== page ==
from The American Heritage® Dictionary of the English Language, 5th Edition.
- noun The ninth letter of the Greek alphabet.
- noun A very small amount; a bit.
from The Century Dictionary.
- noun The name of the Greek letter I,
ι, corresponding to the Latin and English I, i.
- noun A very small quantity; a tittle; a jot.
from the GNU version of the Collaborative International Dictionary of English.
- noun The ninth letter of the Greek alphabet (ι) corresponding with the English i.
- noun A very small quantity or degree; a jot; a particle.
- noun (Gr. Gram.) iota written beneath a preceding vowel, as a,, h,, w,, -- done when iota is silent.
from Wiktionary, Creative Commons Attribution/Share-Alike License.
- noun The ninth, and smallest, letter of the
- noun A
jot; a very small, inconsiderablequantity.
from WordNet 3.0 Copyright 2006 by Princeton University. All rights reserved.
- noun a tiny or scarcely detectable amount
- noun the 9th letter of the Greek alphabet
from The American Heritage® Dictionary of the English Language, 4th Edition
from Wiktionary, Creative Commons Attribution/Share-Alike License
She is a fresh face on the scene, but the ideas she espouses are certainly not fresh; they deviate not an iota from the Karl Rove memo-of-the-day repeated endlessly by the clones at Fox.
Now I know you will likely chose the former wwallace, because you, like most right wingers, act on emotions, balling and crying over how brave you all are, and ignore logic and scientific reason, but it does not diminish one iota from the rest of the worlds capability to discern.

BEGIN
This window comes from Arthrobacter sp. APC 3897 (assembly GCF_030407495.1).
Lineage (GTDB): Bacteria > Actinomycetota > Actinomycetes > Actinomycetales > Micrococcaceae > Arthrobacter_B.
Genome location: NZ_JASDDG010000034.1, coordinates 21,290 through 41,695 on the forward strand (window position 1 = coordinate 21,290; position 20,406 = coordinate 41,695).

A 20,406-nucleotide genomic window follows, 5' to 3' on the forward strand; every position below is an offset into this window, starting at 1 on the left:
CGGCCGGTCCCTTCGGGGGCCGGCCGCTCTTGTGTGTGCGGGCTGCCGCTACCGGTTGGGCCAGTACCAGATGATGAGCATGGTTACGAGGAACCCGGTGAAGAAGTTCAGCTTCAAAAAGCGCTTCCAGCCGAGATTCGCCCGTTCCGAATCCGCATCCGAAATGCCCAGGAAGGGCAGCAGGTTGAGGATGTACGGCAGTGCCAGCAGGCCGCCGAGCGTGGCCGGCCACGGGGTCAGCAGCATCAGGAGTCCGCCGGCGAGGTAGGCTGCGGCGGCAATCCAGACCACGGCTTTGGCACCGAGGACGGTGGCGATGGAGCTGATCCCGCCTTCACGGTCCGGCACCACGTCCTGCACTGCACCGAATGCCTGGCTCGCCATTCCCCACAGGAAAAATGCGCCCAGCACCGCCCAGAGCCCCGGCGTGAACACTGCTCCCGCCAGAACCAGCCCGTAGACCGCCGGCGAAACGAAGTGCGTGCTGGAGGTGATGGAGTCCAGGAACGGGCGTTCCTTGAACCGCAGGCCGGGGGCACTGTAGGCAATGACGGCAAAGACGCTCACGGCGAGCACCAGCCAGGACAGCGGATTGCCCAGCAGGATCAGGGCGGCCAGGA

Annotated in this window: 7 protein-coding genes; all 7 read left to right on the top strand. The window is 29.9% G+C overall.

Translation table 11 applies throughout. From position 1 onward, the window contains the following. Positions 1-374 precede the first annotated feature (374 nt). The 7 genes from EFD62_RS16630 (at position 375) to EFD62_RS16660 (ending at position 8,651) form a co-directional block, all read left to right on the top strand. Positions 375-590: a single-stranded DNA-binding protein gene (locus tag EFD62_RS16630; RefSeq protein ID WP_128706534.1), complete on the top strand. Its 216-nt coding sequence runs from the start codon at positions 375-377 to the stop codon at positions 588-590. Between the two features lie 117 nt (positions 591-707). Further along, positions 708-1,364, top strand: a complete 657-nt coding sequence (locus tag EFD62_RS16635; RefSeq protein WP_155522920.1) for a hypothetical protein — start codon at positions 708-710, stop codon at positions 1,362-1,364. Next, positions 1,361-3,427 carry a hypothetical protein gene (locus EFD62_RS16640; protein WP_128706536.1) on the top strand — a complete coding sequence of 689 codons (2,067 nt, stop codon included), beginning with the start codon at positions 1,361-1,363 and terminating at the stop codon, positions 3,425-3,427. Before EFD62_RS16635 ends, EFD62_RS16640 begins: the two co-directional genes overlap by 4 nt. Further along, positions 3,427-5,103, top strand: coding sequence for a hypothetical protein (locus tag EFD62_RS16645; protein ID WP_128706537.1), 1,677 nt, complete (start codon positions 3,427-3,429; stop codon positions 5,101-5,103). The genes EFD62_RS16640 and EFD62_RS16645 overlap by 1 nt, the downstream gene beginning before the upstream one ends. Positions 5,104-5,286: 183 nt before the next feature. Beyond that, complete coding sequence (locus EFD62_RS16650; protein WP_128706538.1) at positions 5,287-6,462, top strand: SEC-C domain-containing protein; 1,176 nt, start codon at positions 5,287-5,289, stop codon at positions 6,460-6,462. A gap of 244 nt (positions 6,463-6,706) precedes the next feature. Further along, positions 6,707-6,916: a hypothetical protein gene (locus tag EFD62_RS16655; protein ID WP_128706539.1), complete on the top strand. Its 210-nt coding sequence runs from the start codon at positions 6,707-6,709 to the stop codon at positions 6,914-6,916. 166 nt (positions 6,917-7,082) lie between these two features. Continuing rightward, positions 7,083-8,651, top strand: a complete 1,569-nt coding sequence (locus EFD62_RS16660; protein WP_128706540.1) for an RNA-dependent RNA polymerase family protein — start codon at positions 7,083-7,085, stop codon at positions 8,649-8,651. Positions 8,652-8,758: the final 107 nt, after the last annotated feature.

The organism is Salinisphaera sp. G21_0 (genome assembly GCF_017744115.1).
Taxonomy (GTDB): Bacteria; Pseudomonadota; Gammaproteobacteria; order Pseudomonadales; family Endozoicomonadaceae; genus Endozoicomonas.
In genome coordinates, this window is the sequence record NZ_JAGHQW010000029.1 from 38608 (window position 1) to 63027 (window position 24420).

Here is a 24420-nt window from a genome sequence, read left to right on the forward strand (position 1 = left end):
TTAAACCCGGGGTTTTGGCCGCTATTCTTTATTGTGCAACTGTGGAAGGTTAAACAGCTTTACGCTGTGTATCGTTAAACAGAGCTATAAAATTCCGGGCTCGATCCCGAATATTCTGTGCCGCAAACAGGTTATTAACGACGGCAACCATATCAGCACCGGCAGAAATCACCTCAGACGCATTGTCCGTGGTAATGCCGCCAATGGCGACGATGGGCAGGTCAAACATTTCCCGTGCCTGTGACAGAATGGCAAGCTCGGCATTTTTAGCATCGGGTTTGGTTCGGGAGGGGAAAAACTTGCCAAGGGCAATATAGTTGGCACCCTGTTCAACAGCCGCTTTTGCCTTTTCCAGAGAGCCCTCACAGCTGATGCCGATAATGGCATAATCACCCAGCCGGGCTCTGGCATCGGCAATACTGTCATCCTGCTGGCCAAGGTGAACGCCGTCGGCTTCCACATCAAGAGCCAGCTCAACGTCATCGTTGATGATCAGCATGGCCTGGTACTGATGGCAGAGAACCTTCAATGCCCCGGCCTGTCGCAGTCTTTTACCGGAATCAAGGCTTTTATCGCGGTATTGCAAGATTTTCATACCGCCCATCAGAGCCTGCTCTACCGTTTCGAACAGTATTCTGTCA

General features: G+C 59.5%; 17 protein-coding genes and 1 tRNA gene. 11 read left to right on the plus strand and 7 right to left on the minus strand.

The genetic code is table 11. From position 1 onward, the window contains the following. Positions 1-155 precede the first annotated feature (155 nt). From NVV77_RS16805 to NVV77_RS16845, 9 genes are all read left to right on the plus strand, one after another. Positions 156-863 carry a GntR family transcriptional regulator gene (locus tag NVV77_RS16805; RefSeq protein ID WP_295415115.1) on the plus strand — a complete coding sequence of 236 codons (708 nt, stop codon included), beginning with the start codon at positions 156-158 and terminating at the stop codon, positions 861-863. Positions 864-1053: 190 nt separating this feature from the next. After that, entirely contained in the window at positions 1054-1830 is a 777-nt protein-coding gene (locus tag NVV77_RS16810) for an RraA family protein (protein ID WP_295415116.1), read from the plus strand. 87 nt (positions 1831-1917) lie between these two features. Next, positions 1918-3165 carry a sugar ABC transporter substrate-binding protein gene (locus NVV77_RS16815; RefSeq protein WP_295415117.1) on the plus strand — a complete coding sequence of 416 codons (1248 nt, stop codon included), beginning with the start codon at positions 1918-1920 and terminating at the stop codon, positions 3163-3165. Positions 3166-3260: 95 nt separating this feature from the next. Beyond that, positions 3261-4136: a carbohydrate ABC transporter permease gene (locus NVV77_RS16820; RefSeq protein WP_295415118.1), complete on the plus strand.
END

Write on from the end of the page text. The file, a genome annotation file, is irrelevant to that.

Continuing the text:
The long centuries that have since rolled by have not subtracted one iota from the wisdom of that advice.
If one iota is wanting in the balance of any of these three factors, let her cast her love aside as a spurious article – she will love again; but if the investigation is satisfactory, let her hold it fast, and let nothing take it from her.
Genius, devotion, and courage; the adornments of his mind, and the energies of his soul, all exerted to their uttermost stretch, could not roll back one hair's breadth the wheel of time's chariot; that which had been was written with the adamantine pen of reality, on the everlasting volume of the past; nor could agony and tears suffice to wash out one iota from the act fulfilled.
She resolved that nothing, come what would, should tempt her to swerve one iota from the straight line of truth; she resolved to be more careful of her private hour; she thought she had scarcely had her full hour a day lately; she resolved to make the Bible her only and her constant rule of life in every thing; – and she prayed, such prayers as a heart thoroughly in earnest can pray, for the seal to these resolutions.
Of course, the closest cognate to any of these rephrasings is the well-known term used to designate (also pejoratively) 'the Sicarii' -- the 'iota' and the 'sigma' of the Greek simply having been reversed, a common mistake in the transliteration of Semitic orthography into unrelated languages further afield like English, the 'iota' likewise too generating out of the 'ios' of the Greek singular 'Sicarios.'
Taking a strong exception to the news article carried in a section of media he said that there was not even an 'iota' of truth involved and appealed that the media should act with more responsibility before going ahead with such stories which damages the image of the institution.
Alternative view: the phrase 'not one jot or tittle' has passed into everyday English and is generally understood. 'iota' and 'prime-mark' are terms with which few people are familiar.
His "coming out party" has been gloriously trumpeted globally while locally he won't even supply one "iota" of proof to let us home folks know where he was really born.